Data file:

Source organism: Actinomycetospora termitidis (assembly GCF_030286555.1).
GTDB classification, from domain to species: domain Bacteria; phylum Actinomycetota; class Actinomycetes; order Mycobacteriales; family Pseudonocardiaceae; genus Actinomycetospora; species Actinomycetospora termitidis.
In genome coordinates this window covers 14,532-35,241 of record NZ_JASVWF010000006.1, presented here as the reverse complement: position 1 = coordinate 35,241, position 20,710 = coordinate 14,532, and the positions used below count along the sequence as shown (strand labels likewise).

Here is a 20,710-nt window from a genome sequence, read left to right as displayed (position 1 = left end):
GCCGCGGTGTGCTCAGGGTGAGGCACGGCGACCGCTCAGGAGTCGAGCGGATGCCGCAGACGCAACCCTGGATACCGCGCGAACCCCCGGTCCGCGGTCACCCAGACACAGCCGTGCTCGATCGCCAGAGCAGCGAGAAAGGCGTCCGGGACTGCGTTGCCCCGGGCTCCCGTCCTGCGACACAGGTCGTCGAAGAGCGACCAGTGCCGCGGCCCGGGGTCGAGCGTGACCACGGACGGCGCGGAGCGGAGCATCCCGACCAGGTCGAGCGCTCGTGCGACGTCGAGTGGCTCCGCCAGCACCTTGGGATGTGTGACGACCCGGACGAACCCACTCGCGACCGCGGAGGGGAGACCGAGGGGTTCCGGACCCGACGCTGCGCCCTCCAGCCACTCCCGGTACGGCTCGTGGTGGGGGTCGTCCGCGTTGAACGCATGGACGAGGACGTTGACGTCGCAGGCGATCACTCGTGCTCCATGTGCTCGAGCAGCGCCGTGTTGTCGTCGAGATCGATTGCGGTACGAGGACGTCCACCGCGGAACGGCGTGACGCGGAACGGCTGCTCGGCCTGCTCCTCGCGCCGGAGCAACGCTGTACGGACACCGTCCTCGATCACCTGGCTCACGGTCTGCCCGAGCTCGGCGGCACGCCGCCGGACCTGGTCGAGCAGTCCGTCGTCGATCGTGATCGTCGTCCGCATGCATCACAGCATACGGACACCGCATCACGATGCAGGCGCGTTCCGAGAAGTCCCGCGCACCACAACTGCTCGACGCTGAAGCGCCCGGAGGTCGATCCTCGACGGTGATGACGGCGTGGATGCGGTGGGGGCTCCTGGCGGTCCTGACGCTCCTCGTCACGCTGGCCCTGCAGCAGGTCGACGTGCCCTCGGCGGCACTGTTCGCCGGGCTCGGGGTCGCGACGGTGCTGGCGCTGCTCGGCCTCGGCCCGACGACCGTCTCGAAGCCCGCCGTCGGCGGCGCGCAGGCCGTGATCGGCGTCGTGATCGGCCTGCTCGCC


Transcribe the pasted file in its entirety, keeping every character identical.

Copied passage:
Source organism: Actinomycetospora termitidis (assembly GCF_030286555.1).
GTDB classification, from domain to species: domain Bacteria; phylum Actinomycetota; class Actinomycetes; order Mycobacteriales; family Pseudonocardiaceae; genus Actinomycetospora; species Actinomycetospora termitidis.
In genome coordinates this window covers 14,532-35,241 of record NZ_JASVWF010000006.1, presented here as the reverse complement: position 1 = coordinate 35,241, position 20,710 = coordinate 14,532, and the positions used below count along the sequence as shown (strand labels likewise).

Here is a 20,710-nt window from a genome sequence, read left to right as displayed (position 1 = left end):
GCCGCGGTGTGCTCAGGGTGAGGCACGGCGACCGCTCAGGAGTCGAGCGGATGCCGCAGACGCAACCCTGGATACCGCGCGAACCCCCGGTCCGCGGTCACCCAGACACAGCCGTGCTCGATCGCCAGAGCAGCGAGAAAGGCGTCCGGGACTGCGTTGCCCCGGGCTCCCGTCCTGCGACACAGGTCGTCGAAGAGCGACCAGTGCCGCGGCCCGGGGTCGAGCGTGACCACGGACGGCGCGGAGCGGAGCATCCCGACCAGGTCGAGCGCTCGTGCGACGTCGAGTGGCTCCGCCAGCACCTTGGGATGTGTGACGACCCGGACGAACCCACTCGCGACCGCGGAGGGGAGACCGAGGGGTTCCGGACCCGACGCTGCGCCCTCCAGCCACTCCCGGTACGGCTCGTGGTGGGGGTCGTCCGCGTTGAACGCATGGACGAGGACGTTGACGTCGCAGGCGATCACTCGTGCTCCATGTGCTCGAGCAGCGCCGTGTTGTCGTCGAGATCGATTGCGGTACGAGGACGTCCACCGCGGAACGGCGTGACGCGGAACGGCTGCTCGGCCTGCTCCTCGCGCCGGAGCAACGCTGTACGGACACCGTCCTCGATCACCTGGCTCACGGTCTGCCCGAGCTCGGCGGCACGCCGCCGGACCTGGTCGAGCAGTCCGTCGTCGATCGTGATCGTCGTCCGCATGCATCACAGCATACGGACACCGCATCACGATGCAGGCGCGTTCCGAGAAGTCCCGCGCACCACAACTGCTCGACGCTGAAGCGCCCGGAGGTCGATCCTCGACGGTGATGACGGCGTGGATGCGGTGGGGGCTCCTGGCGGTCCTGACGCTCCTCGTCACGCTGGCCCTGCAGCAGGTCGACGTGCCCTCGGCGGCACTGTTCGCCGGGCTCGGGGTCGCGACGGTGCTGGCGCTGCTCGGCCTCGGCCCGACGACCGTCTCGAAGCCCGCCGTCGGCGGCGCGCAGGCCGTGATCGGCGTCGTGATCGGCCTGCTCGCC